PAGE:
integer (optional) – method to use to solve interaction equations. Set to 0 for biconjugate gradient; 1 for order-of-scattering
float (optional) – relative error tolerance in solution for interaction equations
float (optional) – error tolerance used to determine at what order the single-sphere spherical harmonic expansion should be truncated
float (optional) – error tolerance used to determine at what order the cluster spherical harmonic expansion should be truncated
According to Mackowski’s manual for SCSMFO1B.FOR  and later papers , the biconjugate gradient is generally the most efficient method for solving the interaction equations, especially for dense arrays of identical spheres. Order-of-scattering may converge better for non-identical spheres.
Multisphere does not check for overlaps becaue overlapping spheres can be useful for getting fits to converge. The results to be sensible for small overlaps even though mathemtically speaking they are not xstrictly valid.
Currently, Multisphere does not calculate the radial component of scattered electric fields. This is a good approximation for large kr, since the radial component falls off as 1/kr^2.
- scfodim.for contains three parameters, all integers:
- nod: Maximum number of spheres
- nod: Maximum order of individual sphere expansions. Will depend on
- size of largest sphere in cluster.
- notd: Maximum order of cluster-centered expansion. Will depend on
- overall size of cluster.
Changing these values will require recompiling Fortran extensions.
The maximum size parameter of each individual sphere in a cluster is currently limited to 1000, indepdently of the above scfodim.for parameters.
 Daniel W. Mackowski, SCSMFO.FOR: Calculation of the Scattering Properties for a Cluster of Spheres, ftp://ftp.eng.auburn.edu/pub/dmckwski/scatcodes/scsmfo.ps  D.W. Mackowski, M.I. Mishchenko, A multiple sphere T-matrix Fortran code for use on parallel computer clusters, Journal of Quantitative Spectroscopy and Radiative Transfer, In Press, Corrected Proof, Available online 11 March 2011, ISSN 0022-4073, DOI: 10.1016/j.jqsrt.2011.02.019.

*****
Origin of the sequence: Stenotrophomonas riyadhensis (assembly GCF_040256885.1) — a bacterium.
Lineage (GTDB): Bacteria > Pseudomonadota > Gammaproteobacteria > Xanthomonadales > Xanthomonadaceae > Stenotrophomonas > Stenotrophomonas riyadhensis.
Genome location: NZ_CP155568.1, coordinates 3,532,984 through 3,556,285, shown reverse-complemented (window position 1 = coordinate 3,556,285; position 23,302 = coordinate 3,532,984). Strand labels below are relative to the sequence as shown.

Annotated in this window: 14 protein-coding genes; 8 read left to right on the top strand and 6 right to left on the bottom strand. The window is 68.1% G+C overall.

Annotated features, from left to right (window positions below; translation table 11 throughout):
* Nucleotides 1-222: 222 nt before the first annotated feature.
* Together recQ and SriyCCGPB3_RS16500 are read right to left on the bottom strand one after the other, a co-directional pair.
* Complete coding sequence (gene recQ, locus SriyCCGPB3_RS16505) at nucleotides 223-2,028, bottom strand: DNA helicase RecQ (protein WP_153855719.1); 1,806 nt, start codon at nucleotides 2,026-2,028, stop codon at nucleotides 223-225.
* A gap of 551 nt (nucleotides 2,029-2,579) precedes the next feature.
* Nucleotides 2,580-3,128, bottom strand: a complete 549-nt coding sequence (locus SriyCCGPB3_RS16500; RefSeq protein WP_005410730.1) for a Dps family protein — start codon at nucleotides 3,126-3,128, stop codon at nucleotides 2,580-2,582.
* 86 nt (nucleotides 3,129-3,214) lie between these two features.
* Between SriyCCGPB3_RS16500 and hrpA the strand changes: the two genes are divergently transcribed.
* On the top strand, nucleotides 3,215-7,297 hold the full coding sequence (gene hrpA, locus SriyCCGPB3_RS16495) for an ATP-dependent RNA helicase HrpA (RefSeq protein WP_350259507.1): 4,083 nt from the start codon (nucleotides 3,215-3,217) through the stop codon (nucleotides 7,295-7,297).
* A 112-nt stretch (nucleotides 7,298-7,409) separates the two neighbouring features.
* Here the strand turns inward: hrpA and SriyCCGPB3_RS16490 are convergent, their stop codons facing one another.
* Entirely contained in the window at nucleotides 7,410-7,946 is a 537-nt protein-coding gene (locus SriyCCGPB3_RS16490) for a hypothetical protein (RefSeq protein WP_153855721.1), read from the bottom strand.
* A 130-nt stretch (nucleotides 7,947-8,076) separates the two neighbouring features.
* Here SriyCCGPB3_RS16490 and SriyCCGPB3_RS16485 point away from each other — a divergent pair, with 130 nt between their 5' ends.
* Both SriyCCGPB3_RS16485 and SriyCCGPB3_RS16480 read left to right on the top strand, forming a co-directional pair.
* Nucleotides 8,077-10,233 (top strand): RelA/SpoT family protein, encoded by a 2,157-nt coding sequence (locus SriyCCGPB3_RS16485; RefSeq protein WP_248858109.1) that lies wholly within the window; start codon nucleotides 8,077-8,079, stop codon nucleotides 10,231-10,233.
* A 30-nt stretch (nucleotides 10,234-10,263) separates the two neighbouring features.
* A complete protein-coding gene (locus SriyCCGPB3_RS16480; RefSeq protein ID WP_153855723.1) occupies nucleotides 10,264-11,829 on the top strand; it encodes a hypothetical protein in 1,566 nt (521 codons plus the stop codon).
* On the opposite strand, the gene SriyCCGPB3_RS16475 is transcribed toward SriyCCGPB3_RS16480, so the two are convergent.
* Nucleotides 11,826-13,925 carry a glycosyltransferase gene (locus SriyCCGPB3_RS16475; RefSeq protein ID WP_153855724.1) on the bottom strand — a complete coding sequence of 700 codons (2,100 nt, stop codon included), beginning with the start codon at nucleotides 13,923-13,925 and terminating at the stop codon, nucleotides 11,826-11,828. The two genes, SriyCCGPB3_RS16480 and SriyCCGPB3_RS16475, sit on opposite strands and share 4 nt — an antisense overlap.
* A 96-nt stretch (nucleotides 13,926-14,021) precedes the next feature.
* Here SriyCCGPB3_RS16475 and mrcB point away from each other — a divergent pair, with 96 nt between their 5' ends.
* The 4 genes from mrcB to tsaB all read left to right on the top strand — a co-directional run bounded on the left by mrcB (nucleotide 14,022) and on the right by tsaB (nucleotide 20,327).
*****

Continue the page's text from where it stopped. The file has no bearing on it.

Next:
Base class for scattering theories. Implements python-based calc_intensity and calc_holo, based on subclass’s calc_field .. moduleauthor:: Jerome Fung <email@example.com> .. moduleauthor:: Vinothan N. Manoharan <firstname.lastname@example.org> .. moduleauthor:: Thomas G. Dimiduk <email@example.com>
Defines common interface for all scattering theories. .. rubric:: Notes
A subclasses that do the work of computing scattering should do it by implementing _raw_fields and/or _raw_scat_matrs and (optionally) _raw_cross_sections. _raw_cross_sections is needed only for calc_cross_sections. Either of _raw_fields or _raw_scat_matrs will give you calc_holo, calc_field, and calc_intensity. Obviously calc_scat_matrix will only work if you implement _raw_cross_sections. So the simplest thing is to just implement _raw_scat_matrs. You only need to do _raw_fields there is a way to compute it more efficently and you care about that speed, or if it is easier and you don’t care about matrices.
Compute holograms using Mishchenko’s T-matrix method for axisymmetric scatterers. Currently uses
Computes scattering using the axisymmetric T-matrix solution by Mishchenko with extended precision.
It can calculate scattering from axisymmetric scatterers such as cylinders and spheroids. Calculations for particles that are very large or have high aspect ratios may not converge.
bool (optional) – If true (default), delete the temporary directory where we store the input and output file for the fortran executable
Does not handle near fields. This introduces ~5% error at 10 microns.